November is undoubtedly one of my favorite times of the year. Thanksgiving and Christmas are right around the corner, meaning I’ll spend plenty of quality time with friends and family.
I also look forward to getting an extra hour of sleep thanks to daylight savings time, seeing whichcandidates win in local and national elections, and watching the Macy’s Thanksgiving Day Parade.
Another highlight of November is the weather. We say goodbye to the sticky, suffocating, sizzling summer heat and humidity that we endure from May through early October. We say hello to sunny, mild days and crisp, nighttime temperatures.
For that reason, being outdoors in November is a lovely experience. And that’s why this month’s issue is getting to the root of an exciting outdoor activity—gardening.
Gardening continues to blossom in popularity. Some people have their own backyard gardens, while others enthusiastically participate in community gardens. ‘Lettuce’ tell you why your health benefits will bloom by becoming involved with gardening.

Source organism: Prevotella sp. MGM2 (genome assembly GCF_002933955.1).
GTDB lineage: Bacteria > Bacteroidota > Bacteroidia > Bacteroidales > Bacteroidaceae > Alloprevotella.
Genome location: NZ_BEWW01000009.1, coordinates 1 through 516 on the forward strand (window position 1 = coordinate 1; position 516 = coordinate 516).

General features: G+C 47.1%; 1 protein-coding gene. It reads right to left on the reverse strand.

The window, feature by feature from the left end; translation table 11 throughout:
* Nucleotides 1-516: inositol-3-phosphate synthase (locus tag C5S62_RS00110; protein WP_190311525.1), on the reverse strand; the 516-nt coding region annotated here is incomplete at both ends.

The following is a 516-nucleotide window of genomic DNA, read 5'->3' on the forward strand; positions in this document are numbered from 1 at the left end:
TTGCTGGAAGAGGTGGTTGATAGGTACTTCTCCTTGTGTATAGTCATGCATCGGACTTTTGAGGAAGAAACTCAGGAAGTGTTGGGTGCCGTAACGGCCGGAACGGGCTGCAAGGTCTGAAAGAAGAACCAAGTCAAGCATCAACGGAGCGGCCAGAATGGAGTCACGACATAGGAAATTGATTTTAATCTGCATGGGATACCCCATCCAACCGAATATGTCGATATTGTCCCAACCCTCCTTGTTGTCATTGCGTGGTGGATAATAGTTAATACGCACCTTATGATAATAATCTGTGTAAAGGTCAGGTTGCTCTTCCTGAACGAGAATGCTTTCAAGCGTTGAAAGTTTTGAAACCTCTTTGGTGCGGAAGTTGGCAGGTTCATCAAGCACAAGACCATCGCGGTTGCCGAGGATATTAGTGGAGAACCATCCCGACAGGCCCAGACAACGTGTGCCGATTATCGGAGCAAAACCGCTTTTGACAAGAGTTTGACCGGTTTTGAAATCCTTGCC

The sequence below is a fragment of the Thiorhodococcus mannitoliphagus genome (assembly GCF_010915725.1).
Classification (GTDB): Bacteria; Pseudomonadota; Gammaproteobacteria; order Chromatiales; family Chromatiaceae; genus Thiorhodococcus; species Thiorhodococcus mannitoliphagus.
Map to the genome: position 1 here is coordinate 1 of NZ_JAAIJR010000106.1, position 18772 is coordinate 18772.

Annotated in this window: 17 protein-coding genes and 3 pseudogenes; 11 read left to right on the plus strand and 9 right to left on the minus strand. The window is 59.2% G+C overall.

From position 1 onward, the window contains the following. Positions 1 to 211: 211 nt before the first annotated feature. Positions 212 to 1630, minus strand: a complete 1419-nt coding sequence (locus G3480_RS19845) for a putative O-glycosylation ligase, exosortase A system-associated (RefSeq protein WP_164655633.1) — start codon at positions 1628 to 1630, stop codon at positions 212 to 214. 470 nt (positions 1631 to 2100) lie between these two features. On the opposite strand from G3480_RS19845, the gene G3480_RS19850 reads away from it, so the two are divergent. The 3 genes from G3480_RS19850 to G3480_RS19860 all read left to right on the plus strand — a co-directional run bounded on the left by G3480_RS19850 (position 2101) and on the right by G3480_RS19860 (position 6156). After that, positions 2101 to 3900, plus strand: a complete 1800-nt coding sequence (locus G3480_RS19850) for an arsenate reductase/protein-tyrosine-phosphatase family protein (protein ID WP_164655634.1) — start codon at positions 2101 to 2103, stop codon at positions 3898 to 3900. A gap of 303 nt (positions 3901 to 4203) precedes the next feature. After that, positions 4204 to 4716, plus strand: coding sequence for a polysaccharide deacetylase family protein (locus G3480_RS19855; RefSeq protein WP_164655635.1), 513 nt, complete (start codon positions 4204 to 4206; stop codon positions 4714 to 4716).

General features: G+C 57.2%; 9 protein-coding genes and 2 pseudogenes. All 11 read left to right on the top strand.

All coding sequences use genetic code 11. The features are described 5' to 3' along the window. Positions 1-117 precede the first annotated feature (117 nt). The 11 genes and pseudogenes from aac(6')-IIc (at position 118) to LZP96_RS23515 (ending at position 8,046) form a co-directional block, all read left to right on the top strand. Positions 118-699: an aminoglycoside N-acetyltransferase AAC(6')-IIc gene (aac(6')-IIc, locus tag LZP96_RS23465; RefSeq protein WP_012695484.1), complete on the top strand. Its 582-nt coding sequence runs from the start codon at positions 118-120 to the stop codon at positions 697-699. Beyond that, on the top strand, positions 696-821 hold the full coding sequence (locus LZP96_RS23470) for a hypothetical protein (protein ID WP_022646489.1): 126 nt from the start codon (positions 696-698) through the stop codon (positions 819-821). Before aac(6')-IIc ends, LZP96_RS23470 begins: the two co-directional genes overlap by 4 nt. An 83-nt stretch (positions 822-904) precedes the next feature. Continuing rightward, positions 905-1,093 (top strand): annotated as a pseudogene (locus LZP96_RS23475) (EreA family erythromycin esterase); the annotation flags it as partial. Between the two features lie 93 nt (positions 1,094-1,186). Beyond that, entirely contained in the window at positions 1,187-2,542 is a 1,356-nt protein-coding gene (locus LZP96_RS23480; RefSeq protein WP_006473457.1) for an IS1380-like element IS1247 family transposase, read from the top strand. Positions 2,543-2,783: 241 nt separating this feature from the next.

For starters, gardening provides moderate exercise and forces us to use major muscle groups in our body. Secondly, gardening encourages self-reliance because we continually seek new solutions when we encounter challenges of growing a garden. Finally, producing healthy food fuels our bodies with nutrients and keeps us away from the grease- and calorie-filled foods we typically consume.
That’s why it excites me to see how Lake County schools and businesses are doing their part to cultivate students’ interest in gardening, which is the focus of this month’s issue.
When children participate in gardening, it helps them understand and develop an appreciation for where their food comes from.
Moreover, it instills important qualities such as responsibility, leadership, independence, teamwork, and problem-solving. Give gardening a try and be sure to involve your children or grandchildren. The plants and vegetables you put in the dirt are
not the only things that will grow.
You’ll grow as a person.